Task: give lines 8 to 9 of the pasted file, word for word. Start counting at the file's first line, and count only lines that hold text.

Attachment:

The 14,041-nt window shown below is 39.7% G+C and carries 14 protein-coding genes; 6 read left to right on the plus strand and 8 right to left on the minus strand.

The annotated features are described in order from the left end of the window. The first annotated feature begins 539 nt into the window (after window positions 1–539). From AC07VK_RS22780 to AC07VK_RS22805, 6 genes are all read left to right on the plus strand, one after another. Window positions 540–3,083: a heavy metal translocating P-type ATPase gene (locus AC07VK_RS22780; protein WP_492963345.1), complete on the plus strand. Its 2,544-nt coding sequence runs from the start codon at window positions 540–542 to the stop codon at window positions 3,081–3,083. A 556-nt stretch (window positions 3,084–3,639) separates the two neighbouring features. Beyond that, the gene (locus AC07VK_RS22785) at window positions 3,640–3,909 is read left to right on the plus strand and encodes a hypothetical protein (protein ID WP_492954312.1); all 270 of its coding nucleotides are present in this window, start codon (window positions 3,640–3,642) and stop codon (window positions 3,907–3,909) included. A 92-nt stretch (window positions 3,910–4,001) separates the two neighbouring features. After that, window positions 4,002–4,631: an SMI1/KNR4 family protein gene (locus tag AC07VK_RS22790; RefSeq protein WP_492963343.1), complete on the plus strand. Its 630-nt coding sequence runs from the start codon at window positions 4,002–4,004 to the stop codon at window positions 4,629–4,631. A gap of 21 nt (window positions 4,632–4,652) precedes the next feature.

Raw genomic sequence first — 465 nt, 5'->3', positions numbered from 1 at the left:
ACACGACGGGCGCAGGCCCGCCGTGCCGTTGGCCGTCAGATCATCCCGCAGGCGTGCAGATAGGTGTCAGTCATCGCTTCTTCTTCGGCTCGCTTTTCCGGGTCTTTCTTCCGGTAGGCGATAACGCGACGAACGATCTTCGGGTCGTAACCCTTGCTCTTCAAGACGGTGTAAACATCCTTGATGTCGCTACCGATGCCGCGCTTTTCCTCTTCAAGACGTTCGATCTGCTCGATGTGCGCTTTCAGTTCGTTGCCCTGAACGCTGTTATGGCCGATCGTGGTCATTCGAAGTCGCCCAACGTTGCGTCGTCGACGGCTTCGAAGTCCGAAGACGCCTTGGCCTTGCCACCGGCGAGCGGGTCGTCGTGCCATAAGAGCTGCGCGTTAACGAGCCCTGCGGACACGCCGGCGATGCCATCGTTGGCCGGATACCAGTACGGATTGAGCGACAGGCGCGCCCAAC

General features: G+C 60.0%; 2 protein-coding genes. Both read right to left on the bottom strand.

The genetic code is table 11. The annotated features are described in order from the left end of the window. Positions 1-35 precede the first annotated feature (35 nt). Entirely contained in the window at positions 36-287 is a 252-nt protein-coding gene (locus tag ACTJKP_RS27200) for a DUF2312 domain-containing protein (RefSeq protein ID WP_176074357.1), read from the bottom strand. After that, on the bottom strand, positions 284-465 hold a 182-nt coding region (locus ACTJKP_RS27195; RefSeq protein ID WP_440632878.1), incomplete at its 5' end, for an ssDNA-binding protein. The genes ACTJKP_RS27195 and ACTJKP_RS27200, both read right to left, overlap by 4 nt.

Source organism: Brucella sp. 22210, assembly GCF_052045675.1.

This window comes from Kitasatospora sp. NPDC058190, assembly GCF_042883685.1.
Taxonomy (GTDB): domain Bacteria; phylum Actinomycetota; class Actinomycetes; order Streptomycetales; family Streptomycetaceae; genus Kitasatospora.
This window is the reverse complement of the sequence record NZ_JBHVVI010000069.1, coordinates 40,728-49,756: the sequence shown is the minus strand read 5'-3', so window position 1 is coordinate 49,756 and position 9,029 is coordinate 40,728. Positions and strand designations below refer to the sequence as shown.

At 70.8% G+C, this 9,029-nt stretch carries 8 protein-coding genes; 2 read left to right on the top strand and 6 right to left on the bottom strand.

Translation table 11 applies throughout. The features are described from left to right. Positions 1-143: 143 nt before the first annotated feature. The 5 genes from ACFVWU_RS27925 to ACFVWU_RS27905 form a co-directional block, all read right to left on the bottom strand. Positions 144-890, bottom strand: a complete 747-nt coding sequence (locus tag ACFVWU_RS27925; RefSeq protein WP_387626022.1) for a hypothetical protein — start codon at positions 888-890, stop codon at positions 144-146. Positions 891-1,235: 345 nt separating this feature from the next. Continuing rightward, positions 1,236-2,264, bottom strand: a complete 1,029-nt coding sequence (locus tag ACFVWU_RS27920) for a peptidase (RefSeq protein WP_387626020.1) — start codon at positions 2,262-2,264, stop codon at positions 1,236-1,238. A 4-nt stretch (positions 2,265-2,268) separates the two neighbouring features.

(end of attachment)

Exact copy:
This window comes from Kitasatospora sp. NPDC058190, assembly GCF_042883685.1.
Taxonomy (GTDB): domain Bacteria; phylum Actinomycetota; class Actinomycetes; order Streptomycetales; family Streptomycetaceae; genus Kitasatospora.